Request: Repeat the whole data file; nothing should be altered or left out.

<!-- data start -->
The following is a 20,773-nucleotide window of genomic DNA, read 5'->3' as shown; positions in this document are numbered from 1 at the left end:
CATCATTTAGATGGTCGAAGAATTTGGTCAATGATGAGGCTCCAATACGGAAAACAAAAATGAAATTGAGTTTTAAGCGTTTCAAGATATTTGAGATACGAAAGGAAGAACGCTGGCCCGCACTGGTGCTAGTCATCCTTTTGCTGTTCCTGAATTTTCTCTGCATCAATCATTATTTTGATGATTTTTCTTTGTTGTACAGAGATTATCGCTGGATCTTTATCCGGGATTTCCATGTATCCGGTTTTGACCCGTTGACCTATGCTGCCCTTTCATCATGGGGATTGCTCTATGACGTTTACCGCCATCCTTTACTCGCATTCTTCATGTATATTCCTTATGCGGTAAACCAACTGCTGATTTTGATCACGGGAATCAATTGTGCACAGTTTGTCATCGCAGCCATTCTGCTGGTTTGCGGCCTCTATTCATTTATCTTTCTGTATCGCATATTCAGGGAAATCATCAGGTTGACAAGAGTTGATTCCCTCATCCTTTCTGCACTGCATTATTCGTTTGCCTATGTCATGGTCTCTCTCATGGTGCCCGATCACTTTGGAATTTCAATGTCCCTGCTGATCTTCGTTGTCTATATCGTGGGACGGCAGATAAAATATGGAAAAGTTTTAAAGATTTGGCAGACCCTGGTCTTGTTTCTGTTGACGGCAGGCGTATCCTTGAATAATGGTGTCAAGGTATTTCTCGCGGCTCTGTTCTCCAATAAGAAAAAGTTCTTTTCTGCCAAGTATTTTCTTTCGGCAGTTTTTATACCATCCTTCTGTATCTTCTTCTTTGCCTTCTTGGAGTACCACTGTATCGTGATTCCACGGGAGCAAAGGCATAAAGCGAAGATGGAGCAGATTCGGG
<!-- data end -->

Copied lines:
The following is a 20,773-nucleotide window of genomic DNA, read 5'->3' as shown; positions in this document are numbered from 1 at the left end:
CATCATTTAGATGGTCGAAGAATTTGGTCAATGATGAGGCTCCAATACGGAAAACAAAAATGAAATTGAGTTTTAAGCGTTTCAAGATATTTGAGATACGAAAGGAAGAACGCTGGCCCGCACTGGTGCTAGTCATCCTTTTGCTGTTCCTGAATTTTCTCTGCATCAATCATTATTTTGATGATTTTTCTTTGTTGTACAGAGATTATCGCTGGATCTTTATCCGGGATTTCCATGTATCCGGTTTTGACCCGTTGACCTATGCTGCCCTTTCATCATGGGGATTGCTCTATGACGTTTACCGCCATCCTTTACTCGCATTCTTCATGTATATTCCTTATGCGGTAAACCAACTGCTGATTTTGATCACGGGAATCAATTGTGCACAGTTTGTCATCGCAGCCATTCTGCTGGTTTGCGGCCTCTATTCATTTATCTTTCTGTATCGCATATTCAGGGAAATCATCAGGTTGACAAGAGTTGATTCCCTCATCCTTTCTGCACTGCATTATTCGTTTGCCTATGTCATGGTCTCTCTCATGGTGCCCGATCACTTTGGAATTTCAATGTCCCTGCTGATCTTCGTTGTCTATATCGTGGGACGGCAGATAAAATATGGAAAAGTTTTAAAGATTTGGCAGACCCTGGTCTTGTTTCTGTTGACGGCAGGCGTATCCTTGAATAATGGTGTCAAGGTATTTCTCGCGGCTCTGTTCTCCAATAAGAAAAAGTTCTTTTCTGCCAAGTATTTTCTTTCGGCAGTTTTTATACCATCCTTCTGTATCTTCTTCTTTGCCTTCTTGGAGTACCACTGTATCGTGATTCCACGGGAGCAAAGGCATAAAGCGAAGATGGAGCAGATTCGGG